FURTHER RECOMMENDED ACTION: Please send telegrams/telexes/faxes/cxpress/ airmail letters: -calling for the charges against Pierre Attallah that relate fo his professional work as a journalist be dropped; -expressing concern that Pierre Anallah is being tried before a military court without adequate safeguards for fair trial; ⚫ requesting assurances that Pierre Attallah will receive a fair and prompt trial if he is charged with a recognizable criminal offence.
President Elias Hirawi
Office of the President
benci! of Lebanese American Organisations
8077 National Press Bldg.
This Urgent Action appeal originated from Amnesty International's research headquarters Amnesty International is an independent worldwide movement working for the international wemen detained anywhere because of their bellets, color, sex, ethnic origin, language or vistence. These are termed prisoners of conscience. It works for fair and prompt trials for all without charge er trial. I opposes the death penalty, extra-judicial executions (pollical killin degrading treat Ier punishment of all prisoners without reservation.
International Secretariat in Las
ion of human rights. It seeks i
› creed, provided they have not u political prisoners and works on beha "disappearances and torture
United Kingdom lease of man and
I nor advocated
( such people detained cruel, intumen or
COUNCIL OF LEBANESE AMERICAN ORGANIZATIONS
2077 National Press Building Washington, DC 20043 Tel: (202) 686-4844
July 16, 1997
The Honorable Benjamin A. Gilman, Chairman
The House of Representatives
2170 Rayburn House Office Building Washington, D.C. 20515-6128
Dear Chairman Gilman:
During my testimony at the Lebanon Hearing on June 25, 1997, I submitted to be included in the record three pictures of An-Nabar reporter Pierre Atallah showing how he was severely beaten by unknown individuals working for the Syrian-controlled authorities in Beirut. My remarks at the Hearing relied on initial sketchy reports which later, following news conferences held on 3 July simultaneously in Beirut and Paris, received extra bolstering details. The news conference in Beirut was held by An-Nahar editor and Mr. Atallah's boss, Mr. Gibran Tueini, and Atallah's attorney, Mr. Butros Harb. Representatives of Western embassies, including that of the United States, were present at the news conference. In Paris Mr. Atallah, currently in exile in France, personally testified in the news conference which was held at the headquarters of the French organization "Reporters Without Frontiers."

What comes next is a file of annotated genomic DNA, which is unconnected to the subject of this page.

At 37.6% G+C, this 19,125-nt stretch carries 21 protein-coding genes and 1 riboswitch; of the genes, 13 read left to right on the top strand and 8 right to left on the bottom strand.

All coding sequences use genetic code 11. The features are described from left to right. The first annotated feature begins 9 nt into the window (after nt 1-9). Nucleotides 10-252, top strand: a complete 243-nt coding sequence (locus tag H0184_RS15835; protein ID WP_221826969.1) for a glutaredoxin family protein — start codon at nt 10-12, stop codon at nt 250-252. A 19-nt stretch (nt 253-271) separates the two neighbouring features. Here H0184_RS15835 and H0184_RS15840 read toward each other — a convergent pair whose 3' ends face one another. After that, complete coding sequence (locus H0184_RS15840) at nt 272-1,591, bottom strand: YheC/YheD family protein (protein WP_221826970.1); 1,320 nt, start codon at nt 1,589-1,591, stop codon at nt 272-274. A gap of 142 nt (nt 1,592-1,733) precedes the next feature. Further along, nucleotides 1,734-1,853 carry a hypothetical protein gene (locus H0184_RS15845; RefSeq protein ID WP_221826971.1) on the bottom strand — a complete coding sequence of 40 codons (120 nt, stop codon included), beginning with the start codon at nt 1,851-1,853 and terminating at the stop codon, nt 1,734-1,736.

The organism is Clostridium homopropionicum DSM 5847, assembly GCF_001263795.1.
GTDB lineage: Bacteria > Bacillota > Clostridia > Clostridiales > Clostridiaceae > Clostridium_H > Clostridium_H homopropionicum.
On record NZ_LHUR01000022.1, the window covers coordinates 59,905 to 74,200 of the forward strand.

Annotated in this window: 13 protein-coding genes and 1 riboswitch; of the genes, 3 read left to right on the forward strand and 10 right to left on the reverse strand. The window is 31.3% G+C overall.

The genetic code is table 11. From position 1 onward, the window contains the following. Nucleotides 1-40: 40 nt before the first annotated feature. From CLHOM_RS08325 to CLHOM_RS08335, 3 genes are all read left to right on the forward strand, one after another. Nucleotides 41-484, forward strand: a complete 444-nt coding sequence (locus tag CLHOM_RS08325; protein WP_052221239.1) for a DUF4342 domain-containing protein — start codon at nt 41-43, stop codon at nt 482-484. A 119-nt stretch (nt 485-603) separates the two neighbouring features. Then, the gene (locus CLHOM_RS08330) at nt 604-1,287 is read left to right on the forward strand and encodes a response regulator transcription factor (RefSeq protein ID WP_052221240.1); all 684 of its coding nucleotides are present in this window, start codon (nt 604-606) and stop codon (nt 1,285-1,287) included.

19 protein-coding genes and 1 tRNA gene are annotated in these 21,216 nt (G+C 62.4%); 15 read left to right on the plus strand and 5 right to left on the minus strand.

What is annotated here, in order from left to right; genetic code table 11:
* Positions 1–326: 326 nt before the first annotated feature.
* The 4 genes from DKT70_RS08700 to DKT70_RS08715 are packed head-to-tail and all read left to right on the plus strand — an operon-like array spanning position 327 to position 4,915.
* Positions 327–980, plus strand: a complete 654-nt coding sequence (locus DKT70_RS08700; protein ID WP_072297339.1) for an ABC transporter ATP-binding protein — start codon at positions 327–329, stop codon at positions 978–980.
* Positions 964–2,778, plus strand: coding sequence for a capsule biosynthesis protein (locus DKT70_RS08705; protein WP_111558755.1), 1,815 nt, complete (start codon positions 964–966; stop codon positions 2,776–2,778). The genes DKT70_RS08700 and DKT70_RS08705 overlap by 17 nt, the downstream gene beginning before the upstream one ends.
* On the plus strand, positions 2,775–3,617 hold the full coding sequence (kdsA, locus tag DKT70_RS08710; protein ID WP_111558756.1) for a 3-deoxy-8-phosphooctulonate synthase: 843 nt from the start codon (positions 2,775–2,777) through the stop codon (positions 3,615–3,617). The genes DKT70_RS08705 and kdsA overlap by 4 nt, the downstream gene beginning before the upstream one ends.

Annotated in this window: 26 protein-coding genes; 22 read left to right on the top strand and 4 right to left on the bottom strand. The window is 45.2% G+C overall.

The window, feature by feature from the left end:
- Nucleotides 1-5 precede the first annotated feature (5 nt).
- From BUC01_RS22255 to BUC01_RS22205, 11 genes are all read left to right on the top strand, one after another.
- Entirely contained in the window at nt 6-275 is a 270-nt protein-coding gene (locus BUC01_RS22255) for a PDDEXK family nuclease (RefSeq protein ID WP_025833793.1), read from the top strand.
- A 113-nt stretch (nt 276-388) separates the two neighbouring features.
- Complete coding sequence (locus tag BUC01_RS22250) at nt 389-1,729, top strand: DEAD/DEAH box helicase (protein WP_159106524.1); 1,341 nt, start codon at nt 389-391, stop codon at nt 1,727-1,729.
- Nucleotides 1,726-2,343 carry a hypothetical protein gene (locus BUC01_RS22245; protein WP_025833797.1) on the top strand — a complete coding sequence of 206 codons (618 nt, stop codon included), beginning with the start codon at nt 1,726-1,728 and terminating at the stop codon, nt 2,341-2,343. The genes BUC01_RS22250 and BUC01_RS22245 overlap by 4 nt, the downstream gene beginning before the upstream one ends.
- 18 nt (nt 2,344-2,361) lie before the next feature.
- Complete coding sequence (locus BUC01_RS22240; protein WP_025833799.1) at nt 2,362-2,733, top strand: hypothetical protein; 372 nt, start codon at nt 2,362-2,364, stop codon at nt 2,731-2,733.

Although what I said at the Hearing constituted groundbreaking news at the time, I wish here, in light of subsequent revelations, to supply additional information to what I said. The physical attack against Mr. Atallah's person occurred in the vicinity of his residence not far from the Hotel Dieu Hospital in Syrian-occupied Beirut. As Mr. Atallah was driving back home from a meeting with his lawyer, Mr. Harb, a car suddenly pulled up and blocked his way. Three men believed to be working for the Syrian-affiliated intelligence apparatus of the Beirut authorities descended from the car and began to hit Mr.
clubs and butts of handguns. They did not stop until he lay flat on the ground bleeding profusely.
Mr. Atallah's examining physician in Paris prescribed a sixweek period of rest and recuperation for the injured victim of this barbaric atrocity against a fellow human being whose only crime was the exercise of his right to free speech.
I kindly request, Mr. Chairman, that this letter be appended to my testimony at the Hearing and included in the record for posterity.
Daniel Nass of